The Anita mentioned is of course director Anita Westbrook. The letter does give some insight into the challenges staff encounters without management (Director Anita Westbrook and acting Medical Director Dr. Babak Mirin) meddling with processes tha have been long in place.
I am a psych tech at Sequoyah Adolescent Treatment Center. I have been here for a few years and make between $9 and $12 an hour. The longer I have been here, the more likely I am to make less money. Newer people are being hired at a higher rate. Like most state employees, I haven’t had a raise in years.
I probably have children and I may or may not have someone to help raise them. I have to work a second job/collect food stamps/work extra shifts or even do all three to support my family. I have looked for other jobs, but it is hard to find a job. Besides, I like working at Sequoyah, or at least, I did. I have worked at other treatment centers or in corrections, and I would never work anywhere else. People have worked here for many years. Two psych techs actually retired and worked their entire careers at Sequoyah. Let me tell you why.
Before July 2012, Sequoyah was an amazing place. It was not perfect, and there had been changes with a new director, but overall it was still running really well. I work with some of the most difficult kids in New Mexico. I have worked with rapists, murders, and kids who had really hurt people. I am not afraid of them. They are human, just like me. Most of these kids have been horribly abused or neglected, which does not excuse their violent behavior, but it does help explain it. I know that if I treat them with dignity and respect, most times I get the same in return. And I feel like what I do is important and has meaning. I could tell you stories about kids that everyone else had given up on, and after they came to Sequoyah, they ended up doing ok. Not every kid does good after they leave, but there are enough to make it clear that what I do matters.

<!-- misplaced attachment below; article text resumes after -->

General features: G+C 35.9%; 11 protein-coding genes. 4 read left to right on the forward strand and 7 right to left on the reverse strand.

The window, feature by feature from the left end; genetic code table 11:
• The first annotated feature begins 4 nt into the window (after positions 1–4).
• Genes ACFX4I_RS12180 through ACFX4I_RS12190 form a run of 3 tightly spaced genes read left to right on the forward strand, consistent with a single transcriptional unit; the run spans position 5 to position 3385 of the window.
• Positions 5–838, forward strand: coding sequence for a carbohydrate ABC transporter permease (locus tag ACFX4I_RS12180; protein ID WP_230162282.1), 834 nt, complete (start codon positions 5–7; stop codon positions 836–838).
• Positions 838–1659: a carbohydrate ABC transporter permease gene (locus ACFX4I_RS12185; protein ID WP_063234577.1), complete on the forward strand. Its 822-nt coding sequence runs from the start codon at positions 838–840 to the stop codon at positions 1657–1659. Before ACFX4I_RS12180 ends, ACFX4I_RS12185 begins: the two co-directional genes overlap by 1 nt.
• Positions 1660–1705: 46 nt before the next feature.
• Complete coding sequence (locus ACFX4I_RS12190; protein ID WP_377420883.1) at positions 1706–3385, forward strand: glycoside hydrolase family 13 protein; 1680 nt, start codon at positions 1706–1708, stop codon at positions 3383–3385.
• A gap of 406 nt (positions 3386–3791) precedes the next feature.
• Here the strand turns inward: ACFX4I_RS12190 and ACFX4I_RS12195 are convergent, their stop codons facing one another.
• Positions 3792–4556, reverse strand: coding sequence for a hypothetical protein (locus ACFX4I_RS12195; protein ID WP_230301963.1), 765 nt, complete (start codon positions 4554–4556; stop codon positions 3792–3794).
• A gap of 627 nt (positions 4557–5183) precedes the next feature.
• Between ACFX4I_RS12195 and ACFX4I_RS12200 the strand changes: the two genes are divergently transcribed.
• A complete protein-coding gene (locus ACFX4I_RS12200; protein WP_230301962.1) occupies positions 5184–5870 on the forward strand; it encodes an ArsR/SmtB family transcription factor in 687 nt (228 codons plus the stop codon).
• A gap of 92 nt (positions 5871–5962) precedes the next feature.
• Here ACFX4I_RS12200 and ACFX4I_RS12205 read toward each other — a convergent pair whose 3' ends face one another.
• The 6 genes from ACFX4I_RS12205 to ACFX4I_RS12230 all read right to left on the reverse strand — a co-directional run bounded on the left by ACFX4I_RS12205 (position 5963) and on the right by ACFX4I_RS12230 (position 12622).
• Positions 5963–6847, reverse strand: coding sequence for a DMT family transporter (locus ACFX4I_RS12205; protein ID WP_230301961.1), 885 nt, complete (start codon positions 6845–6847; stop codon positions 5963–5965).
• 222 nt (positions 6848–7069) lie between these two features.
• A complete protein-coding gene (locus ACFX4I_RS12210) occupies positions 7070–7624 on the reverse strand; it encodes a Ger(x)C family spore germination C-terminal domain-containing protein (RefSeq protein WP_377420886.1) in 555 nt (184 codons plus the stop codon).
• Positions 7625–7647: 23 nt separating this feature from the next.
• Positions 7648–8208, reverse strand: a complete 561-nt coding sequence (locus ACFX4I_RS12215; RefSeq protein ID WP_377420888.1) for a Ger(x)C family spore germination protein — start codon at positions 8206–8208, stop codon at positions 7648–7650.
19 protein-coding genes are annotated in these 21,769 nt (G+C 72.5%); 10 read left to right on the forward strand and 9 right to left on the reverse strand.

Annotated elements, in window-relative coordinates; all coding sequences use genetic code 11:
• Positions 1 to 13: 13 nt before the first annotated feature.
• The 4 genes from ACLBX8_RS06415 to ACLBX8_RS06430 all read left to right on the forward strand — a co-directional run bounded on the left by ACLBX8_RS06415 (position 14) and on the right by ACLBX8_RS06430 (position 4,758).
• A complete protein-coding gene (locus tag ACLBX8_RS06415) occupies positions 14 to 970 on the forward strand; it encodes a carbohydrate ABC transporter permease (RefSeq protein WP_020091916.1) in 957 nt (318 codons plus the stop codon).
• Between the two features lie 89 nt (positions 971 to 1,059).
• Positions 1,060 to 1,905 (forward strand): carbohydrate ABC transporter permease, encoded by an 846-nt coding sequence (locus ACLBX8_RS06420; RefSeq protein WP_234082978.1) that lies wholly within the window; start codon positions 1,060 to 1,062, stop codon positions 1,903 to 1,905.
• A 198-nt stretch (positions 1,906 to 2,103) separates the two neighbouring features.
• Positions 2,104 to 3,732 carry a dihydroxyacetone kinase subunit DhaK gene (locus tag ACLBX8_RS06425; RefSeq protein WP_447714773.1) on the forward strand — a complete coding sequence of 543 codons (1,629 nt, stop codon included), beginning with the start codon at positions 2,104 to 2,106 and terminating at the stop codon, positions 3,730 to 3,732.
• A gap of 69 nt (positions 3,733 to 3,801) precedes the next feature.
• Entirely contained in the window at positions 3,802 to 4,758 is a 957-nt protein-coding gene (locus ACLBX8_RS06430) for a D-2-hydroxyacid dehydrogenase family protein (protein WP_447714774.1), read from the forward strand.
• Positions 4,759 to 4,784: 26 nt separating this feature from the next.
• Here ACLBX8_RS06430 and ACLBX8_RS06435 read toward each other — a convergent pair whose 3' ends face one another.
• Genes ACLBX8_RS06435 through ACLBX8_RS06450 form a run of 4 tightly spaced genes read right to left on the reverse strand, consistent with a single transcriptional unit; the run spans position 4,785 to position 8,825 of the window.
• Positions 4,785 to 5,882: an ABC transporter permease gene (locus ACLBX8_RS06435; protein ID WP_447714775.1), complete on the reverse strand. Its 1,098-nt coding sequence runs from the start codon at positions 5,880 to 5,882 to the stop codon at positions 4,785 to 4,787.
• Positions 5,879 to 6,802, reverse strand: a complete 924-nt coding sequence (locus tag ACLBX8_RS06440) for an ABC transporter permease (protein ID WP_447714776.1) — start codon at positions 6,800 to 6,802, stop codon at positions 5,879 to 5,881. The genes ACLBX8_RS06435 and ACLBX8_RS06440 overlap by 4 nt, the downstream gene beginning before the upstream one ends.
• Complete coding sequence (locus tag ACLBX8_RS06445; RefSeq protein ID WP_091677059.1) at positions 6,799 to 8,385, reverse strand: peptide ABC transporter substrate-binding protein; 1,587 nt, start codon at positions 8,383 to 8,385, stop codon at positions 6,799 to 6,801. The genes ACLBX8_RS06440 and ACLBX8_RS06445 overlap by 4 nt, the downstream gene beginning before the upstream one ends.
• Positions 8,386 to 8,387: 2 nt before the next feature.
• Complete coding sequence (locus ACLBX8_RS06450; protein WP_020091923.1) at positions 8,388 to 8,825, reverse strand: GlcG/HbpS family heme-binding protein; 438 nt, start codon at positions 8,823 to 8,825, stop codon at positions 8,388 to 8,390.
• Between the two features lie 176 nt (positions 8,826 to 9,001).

These residents act out. There are probably at least two or three restraints a week- sometimes more, sometimes less. There are countless times that I and the other staff worked through a situation and did not have to do a restraint. I hate doing restraints. I don’t know anyone who likes them. At Sequoyah, if there are people who “like” restraining kids or use restraints when they don’t need to, they do not last. It is not ok for any of us to use a restraint except as a last resort for safety and we all know that.
Like I said, I am not afraid of the kids. I am not stupid- I know every day that I come to work, I could get hurt. Staff get hurt, but it is usually minor, and we just know it is part of the job. It is a risk we take. I am not friends with everyone I work with, and I don’t even like some of them, but I did know they had my back. If I called on the radio for help, there would be someone there to help me very fast. Sequoyah has the best staff ratio I have ever heard of- we have at least 1 staff for every 3 kids. The state requires only 6:1. The managers work very hard to make sure every shift is staffed not only with enough people, but a balance between males and females and staff who have been here a while working with newer staff. Who is working is as important as how many staff there are.
I have been trained, and trained, and retrained on how to work with the boys. I know how to de-escalate them, and I know how to handle it if de-escalation fails. I was sure that if I was burnt out or being targeted by the resident, I had team mates who would take over. I didn’t have to say to restrain a kid by myself because we always worked as a team. And there was always a milieu supervisor on duty to deal with the really hard situations. Also, I knew that I could call my manager or the milieu director at any time, night or day, if I needed help.